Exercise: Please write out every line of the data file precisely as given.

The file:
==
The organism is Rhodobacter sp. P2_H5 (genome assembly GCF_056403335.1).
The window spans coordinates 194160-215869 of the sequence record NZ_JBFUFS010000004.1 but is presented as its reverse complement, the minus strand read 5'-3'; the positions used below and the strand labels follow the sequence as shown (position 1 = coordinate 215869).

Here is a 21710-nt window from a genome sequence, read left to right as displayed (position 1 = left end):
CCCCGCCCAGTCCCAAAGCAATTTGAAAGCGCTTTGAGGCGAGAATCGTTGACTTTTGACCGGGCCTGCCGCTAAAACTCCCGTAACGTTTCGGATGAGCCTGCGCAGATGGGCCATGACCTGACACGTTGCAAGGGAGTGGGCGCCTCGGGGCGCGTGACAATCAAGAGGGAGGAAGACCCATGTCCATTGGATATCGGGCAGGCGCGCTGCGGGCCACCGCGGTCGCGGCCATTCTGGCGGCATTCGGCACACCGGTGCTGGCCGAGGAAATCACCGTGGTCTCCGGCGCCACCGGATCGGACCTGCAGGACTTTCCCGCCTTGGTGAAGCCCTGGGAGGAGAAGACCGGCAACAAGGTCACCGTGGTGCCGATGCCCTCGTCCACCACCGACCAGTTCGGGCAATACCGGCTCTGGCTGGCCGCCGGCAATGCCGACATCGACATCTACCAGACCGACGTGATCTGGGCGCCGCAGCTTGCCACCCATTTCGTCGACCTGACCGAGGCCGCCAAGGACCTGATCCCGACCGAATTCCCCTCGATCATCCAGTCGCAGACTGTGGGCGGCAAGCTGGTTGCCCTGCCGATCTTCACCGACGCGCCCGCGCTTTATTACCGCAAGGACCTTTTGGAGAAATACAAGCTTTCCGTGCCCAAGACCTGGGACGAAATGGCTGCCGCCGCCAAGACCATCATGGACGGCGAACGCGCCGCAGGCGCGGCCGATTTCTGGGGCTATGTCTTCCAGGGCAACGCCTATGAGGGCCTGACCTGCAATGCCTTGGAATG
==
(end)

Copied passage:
The organism is Rhodobacter sp. P2_H5 (genome assembly GCF_056403335.1).
The window spans coordinates 194160-215869 of the sequence record NZ_JBFUFS010000004.1 but is presented as its reverse complement, the minus strand read 5'-3'; the positions used below and the strand labels follow the sequence as shown (position 1 = coordinate 215869).

Here is a 21710-nt window from a genome sequence, read left to right as displayed (position 1 = left end):
CCCCGCCCAGTCCCAAAGCAATTTGAAAGCGCTTTGAGGCGAGAATCGTTGACTTTTGACCGGGCCTGCCGCTAAAACTCCCGTAACGTTTCGGATGAGCCTGCGCAGATGGGCCATGACCTGACACGTTGCAAGGGAGTGGGCGCCTCGGGGCGCGTGACAATCAAGAGGGAGGAAGACCCATGTCCATTGGATATCGGGCAGGCGCGCTGCGGGCCACCGCGGTCGCGGCCATTCTGGCGGCATTCGGCACACCGGTGCTGGCCGAGGAAATCACCGTGGTCTCCGGCGCCACCGGATCGGACCTGCAGGACTTTCCCGCCTTGGTGAAGCCCTGGGAGGAGAAGACCGGCAACAAGGTCACCGTGGTGCCGATGCCCTCGTCCACCACCGACCAGTTCGGGCAATACCGGCTCTGGCTGGCCGCCGGCAATGCCGACATCGACATCTACCAGACCGACGTGATCTGGGCGCCGCAGCTTGCCACCCATTTCGTCGACCTGACCGAGGCCGCCAAGGACCTGATCCCGACCGAATTCCCCTCGATCATCCAGTCGCAGACTGTGGGCGGCAAGCTGGTTGCCCTGCCGATCTTCACCGACGCGCCCGCGCTTTATTACCGCAAGGACCTTTTGGAGAAATACAAGCTTTCCGTGCCCAAGACCTGGGACGAAATGGCTGCCGCCGCCAAGACCATCATGGACGGCGAACGCGCCGCAGGCGCGGCCGATTTCTGGGGCTATGTCTTCCAGGGCAACGCCTATGAGGGCCTGACCTGCAATGCCTTGGAATG